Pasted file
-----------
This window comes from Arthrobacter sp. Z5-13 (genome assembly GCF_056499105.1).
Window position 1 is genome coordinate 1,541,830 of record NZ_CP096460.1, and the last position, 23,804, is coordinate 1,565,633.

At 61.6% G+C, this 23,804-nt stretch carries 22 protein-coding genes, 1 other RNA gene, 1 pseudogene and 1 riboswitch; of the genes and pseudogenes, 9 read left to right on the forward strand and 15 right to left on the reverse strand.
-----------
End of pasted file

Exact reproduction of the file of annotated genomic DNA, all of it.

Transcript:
This window comes from Arthrobacter sp. Z5-13 (genome assembly GCF_056499105.1).
Window position 1 is genome coordinate 1,541,830 of record NZ_CP096460.1, and the last position, 23,804, is coordinate 1,565,633.

At 61.6% G+C, this 23,804-nt stretch carries 22 protein-coding genes, 1 other RNA gene, 1 pseudogene and 1 riboswitch; of the genes and pseudogenes, 9 read left to right on the forward strand and 15 right to left on the reverse strand.